Judge lets gay weddings in San Francisco go on

SAN FRANCISCO - A judge said yesterday that San Francisco appears to be violating the law by issuing marriage licenses to gay and lesbian couples, but he declined to order an immediate halt to the weddings.

A conservative group had asked Judge James Warren to immediately stop the weddings and void the 2,464 same-sex marriages performed in the city since Thursday. Instead, Warren issued a nonbinding order urging the city to halt the weddings, and he told city lawyers to return March 29 to explain their legal position.

"We are extremely happy and gratified that a stay was not issued," City Attorney Dennis Herrerra said.

Mayor Gavin Newsom said through a spokeswoman that the city would keep performing the marriages despite the judge's request.

"We will continue to issue marriage licenses until the court rules we can no longer do so," spokeswoman Darlene Chiu said after the judge's decision.

The Proposition 22 Legal Defense and Education Fund had asked the Superior Court judge order the city to stop issuing the licenses or show cause explaining why it would not.

Warren did just that - after arguing for a while about the punctuation in the group's proposed order. But he made his order nonbinding, frustrating conservatives who also failed yesterday to persuade another judge to halt the weddings as part of a separate challenge.

Judge Ronald Quidachay said he was not prepared to rule until at least Friday in the challenge filed by the Campaign for California Families.

"This is municipal anarchy," said Robert Tyler, a lawyer for the Alliance Defense Fund, which argued the case before Warren on behalf of the Proposition 22 group.

Gay couples from as far away as Europe have been lining up outside City Hall since Thursday, when city officials decided to begin marrying same-sex couples in a collective act of official civil disobedience.

Newsom has said the city will pursue a constitutional challenge through the courts. He says the equal protection clause of the California Constitution makes denying marriage licenses to gay couples illegal.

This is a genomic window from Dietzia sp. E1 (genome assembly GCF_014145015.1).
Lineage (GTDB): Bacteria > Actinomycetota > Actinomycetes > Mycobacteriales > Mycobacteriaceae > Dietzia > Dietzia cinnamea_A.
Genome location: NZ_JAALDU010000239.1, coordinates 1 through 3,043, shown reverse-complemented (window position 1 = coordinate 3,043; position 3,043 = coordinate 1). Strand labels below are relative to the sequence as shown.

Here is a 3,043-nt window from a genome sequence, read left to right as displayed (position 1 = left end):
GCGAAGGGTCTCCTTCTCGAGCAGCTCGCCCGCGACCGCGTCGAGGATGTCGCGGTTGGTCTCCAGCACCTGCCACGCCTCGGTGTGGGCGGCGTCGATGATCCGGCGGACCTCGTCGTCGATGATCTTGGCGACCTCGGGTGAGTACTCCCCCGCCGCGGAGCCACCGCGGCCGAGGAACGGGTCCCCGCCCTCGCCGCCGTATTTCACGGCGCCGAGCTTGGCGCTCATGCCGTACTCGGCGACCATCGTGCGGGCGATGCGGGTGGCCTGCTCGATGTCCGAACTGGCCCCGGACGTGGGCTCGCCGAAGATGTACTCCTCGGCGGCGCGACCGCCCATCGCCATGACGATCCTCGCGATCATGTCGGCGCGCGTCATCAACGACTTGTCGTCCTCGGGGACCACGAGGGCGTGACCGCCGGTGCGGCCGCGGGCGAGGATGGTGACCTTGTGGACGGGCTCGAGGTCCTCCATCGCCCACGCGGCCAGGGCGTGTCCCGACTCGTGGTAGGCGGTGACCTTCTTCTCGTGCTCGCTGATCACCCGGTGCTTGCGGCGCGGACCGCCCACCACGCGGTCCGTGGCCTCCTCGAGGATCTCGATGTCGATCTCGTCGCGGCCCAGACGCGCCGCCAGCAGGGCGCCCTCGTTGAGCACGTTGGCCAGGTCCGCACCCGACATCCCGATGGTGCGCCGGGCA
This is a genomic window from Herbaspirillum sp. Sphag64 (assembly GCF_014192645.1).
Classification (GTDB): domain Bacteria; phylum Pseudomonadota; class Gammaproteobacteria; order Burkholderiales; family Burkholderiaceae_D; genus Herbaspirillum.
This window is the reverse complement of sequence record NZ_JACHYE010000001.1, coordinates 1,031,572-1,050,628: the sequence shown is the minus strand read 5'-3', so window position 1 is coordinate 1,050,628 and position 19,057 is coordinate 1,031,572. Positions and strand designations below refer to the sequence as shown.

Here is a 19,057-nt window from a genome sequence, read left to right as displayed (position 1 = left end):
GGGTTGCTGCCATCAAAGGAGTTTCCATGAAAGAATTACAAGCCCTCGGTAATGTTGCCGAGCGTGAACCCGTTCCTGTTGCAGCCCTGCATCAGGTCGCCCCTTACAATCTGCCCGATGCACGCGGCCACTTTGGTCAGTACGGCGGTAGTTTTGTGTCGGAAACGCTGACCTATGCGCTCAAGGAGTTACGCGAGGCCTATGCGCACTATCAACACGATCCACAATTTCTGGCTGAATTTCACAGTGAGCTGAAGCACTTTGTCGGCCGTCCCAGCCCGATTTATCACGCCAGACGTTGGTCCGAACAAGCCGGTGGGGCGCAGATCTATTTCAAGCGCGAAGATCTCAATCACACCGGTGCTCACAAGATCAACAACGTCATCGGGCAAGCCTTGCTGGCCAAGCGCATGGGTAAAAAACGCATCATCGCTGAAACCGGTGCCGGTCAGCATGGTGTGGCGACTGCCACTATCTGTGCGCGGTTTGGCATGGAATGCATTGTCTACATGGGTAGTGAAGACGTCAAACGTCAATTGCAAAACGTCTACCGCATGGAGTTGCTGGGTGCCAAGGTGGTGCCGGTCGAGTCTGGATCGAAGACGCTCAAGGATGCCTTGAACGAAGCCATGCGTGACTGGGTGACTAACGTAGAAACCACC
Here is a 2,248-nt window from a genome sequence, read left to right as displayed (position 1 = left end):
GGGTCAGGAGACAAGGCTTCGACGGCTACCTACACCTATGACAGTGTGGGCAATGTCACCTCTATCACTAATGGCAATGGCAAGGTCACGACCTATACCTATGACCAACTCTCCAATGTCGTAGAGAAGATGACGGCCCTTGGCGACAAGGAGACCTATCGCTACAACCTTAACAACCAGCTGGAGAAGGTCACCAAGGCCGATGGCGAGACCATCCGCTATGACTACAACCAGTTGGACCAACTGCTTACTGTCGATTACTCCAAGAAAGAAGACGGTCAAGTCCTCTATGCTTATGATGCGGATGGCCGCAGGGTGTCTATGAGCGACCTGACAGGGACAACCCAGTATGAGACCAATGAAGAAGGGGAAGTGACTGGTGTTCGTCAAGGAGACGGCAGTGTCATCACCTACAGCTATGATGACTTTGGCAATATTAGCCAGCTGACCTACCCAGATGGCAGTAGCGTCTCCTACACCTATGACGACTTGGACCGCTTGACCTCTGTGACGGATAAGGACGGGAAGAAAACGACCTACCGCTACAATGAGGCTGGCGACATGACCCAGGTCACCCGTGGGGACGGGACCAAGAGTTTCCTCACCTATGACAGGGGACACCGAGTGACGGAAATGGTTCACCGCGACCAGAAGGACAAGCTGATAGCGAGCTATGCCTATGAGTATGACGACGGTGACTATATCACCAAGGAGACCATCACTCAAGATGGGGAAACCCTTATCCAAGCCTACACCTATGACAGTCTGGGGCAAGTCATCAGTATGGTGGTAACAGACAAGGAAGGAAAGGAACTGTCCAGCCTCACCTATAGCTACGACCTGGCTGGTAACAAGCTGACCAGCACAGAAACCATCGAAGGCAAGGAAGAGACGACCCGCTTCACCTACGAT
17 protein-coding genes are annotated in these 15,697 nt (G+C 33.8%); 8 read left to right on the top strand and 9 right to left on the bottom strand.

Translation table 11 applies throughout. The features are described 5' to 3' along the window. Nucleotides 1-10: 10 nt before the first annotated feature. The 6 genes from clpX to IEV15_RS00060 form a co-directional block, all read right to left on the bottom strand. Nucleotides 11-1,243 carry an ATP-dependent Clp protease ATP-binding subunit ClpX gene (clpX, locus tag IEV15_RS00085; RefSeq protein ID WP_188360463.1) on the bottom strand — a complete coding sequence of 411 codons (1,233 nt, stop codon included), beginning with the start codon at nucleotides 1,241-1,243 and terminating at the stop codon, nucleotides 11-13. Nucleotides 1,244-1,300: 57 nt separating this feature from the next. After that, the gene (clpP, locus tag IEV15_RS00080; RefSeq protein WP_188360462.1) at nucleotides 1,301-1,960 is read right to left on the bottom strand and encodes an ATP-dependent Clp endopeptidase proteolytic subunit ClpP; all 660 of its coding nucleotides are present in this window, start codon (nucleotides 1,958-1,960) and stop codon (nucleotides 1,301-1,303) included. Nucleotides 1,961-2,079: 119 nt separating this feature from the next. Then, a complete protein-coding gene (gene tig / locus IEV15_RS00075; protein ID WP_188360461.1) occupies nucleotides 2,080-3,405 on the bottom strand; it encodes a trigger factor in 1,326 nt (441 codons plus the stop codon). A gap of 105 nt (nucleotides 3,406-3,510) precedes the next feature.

"What trumps any proposition is the California Constitution," Herrera said yesterday.

The conservatives want the courts to nullify the marriages and block the city from granting any more "gender-neutral" licenses.

The newly elected mayor's decision to permit gay marriages, while still legally unsettled, has intensified the national debate over whether same-sex couples should be allowed to marry and enjoy the many benefits only married couples receive.

The Campaign for California Families said state law explicitly defines marriage as "a personal relation arising out of a civil contract between a man and a woman." The group also argues that San Francisco is violating a ballot measure approved by California voters in 2000 that said only marriages between a man and woman are valid.

The final word is expected to come later from the California Supreme Court, as both sides have promised to appeal.

Gov. Arnold Schwarzenegger urged city officials to stop the same-sex weddings.

"I support all of California's existing laws that provide domestic partnership benefits and protections," Schwarzenegger said in a statement. "However, Californians spoke on the issue of same-sex marriage when they overwhelmingly approved California's law that defines marriage as being between a man and a woman."

In November, the Massachusetts Supreme Judicial Court ruled that its state constitution permits gay marriages. Lawmakers there are debating a constitutional amendment to ban same-sex marriages.

In Virginia, gay rights proponents scored victories in the conservative-leaning House of Delegates on measures involving access to health insurance and home loans.

The House, which passed a bill last week reaffirming the state's ban on gay marriage, narrowly passed legislation Monday that would allow employers to offer group insurance benefits to gay partners who live together. It rejected a measure seeking to make state mortgage loans available only to married heterosexuals or blood relatives.

And Republican legislators in New Hampshire are pushing a bill that would specifically prohibit recognition of same-sex marriages performed in other states.

The bill is being proposed partly in reaction to recent developments in Massachusetts. About 350 people gathered at the New Hampshire State House yesterday to hear more than three hours of testimony on the bill. So many people showed up that the hearing had to be moved to the New Hampshire Hall of Representatives to accommodate the crowd.

"We should not let the courts of any state define what happens here in New Hampshire," said state Sen. Jack Barnes, a Raymond Republican and one of the cosponsors of the bill.

Gay advocates said the law's effect would be sweeping, blocking recognition not only of gay marriages performed elsewhere, but also of civil unions and possibly domestic partnership rights, as well.

The New York Times News Service contributed to this article.